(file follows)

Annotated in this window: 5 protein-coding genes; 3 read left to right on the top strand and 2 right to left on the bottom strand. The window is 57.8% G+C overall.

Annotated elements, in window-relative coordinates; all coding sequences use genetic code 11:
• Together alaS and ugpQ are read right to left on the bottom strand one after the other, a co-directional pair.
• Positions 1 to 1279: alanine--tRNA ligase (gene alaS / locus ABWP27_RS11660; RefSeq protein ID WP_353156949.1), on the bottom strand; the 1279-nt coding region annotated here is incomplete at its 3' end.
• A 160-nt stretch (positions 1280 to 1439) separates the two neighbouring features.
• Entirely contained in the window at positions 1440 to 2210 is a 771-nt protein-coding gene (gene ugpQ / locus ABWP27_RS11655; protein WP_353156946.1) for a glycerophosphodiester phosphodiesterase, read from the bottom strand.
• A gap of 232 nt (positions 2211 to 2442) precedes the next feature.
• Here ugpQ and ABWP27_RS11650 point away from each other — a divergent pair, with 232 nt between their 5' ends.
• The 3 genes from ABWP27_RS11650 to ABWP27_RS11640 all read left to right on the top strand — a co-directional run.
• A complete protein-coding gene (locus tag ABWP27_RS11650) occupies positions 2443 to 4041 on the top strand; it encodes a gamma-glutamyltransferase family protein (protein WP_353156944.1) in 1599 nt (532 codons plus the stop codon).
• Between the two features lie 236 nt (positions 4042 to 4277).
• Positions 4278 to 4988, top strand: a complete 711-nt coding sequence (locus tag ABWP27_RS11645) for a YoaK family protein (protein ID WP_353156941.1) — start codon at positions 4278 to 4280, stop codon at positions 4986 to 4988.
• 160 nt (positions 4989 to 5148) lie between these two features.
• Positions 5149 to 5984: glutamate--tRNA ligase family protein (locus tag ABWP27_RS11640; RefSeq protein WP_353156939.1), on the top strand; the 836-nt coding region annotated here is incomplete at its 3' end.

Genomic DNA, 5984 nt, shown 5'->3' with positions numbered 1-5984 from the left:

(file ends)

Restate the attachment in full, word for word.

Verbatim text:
Annotated in this window: 5 protein-coding genes; 3 read left to right on the top strand and 2 right to left on the bottom strand. The window is 57.8% G+C overall.

Annotated elements, in window-relative coordinates; all coding sequences use genetic code 11:
• Together alaS and ugpQ are read right to left on the bottom strand one after the other, a co-directional pair.
• Positions 1 to 1279: alanine--tRNA ligase (gene alaS / locus ABWP27_RS11660; RefSeq protein ID WP_353156949.1), on the bottom strand; the 1279-nt coding region annotated here is incomplete at its 3' end.
• A 160-nt stretch (positions 1280 to 1439) separates the two neighbouring features.
• Entirely contained in the window at positions 1440 to 2210 is a 771-nt protein-coding gene (gene ugpQ / locus ABWP27_RS11655; protein WP_353156946.1) for a glycerophosphodiester phosphodiesterase, read from the bottom strand.
• A gap of 232 nt (positions 2211 to 2442) precedes the next feature.
• Here ugpQ and ABWP27_RS11650 point away from each other — a divergent pair, with 232 nt between their 5' ends.
• The 3 genes from ABWP27_RS11650 to ABWP27_RS11640 all read left to right on the top strand — a co-directional run.
• A complete protein-coding gene (locus tag ABWP27_RS11650) occupies positions 2443 to 4041 on the top strand; it encodes a gamma-glutamyltransferase family protein (protein WP_353156944.1) in 1599 nt (532 codons plus the stop codon).
• Between the two features lie 236 nt (positions 4042 to 4277).
• Positions 4278 to 4988, top strand: a complete 711-nt coding sequence (locus tag ABWP27_RS11645) for a YoaK family protein (protein ID WP_353156941.1) — start codon at positions 4278 to 4280, stop codon at positions 4986 to 4988.
• 160 nt (positions 4989 to 5148) lie between these two features.
• Positions 5149 to 5984: glutamate--tRNA ligase family protein (locus tag ABWP27_RS11640; RefSeq protein WP_353156939.1), on the top strand; the 836-nt coding region annotated here is incomplete at its 3' end.

Genomic DNA, 5984 nt, shown 5'->3' with positions numbered 1-5984 from the left: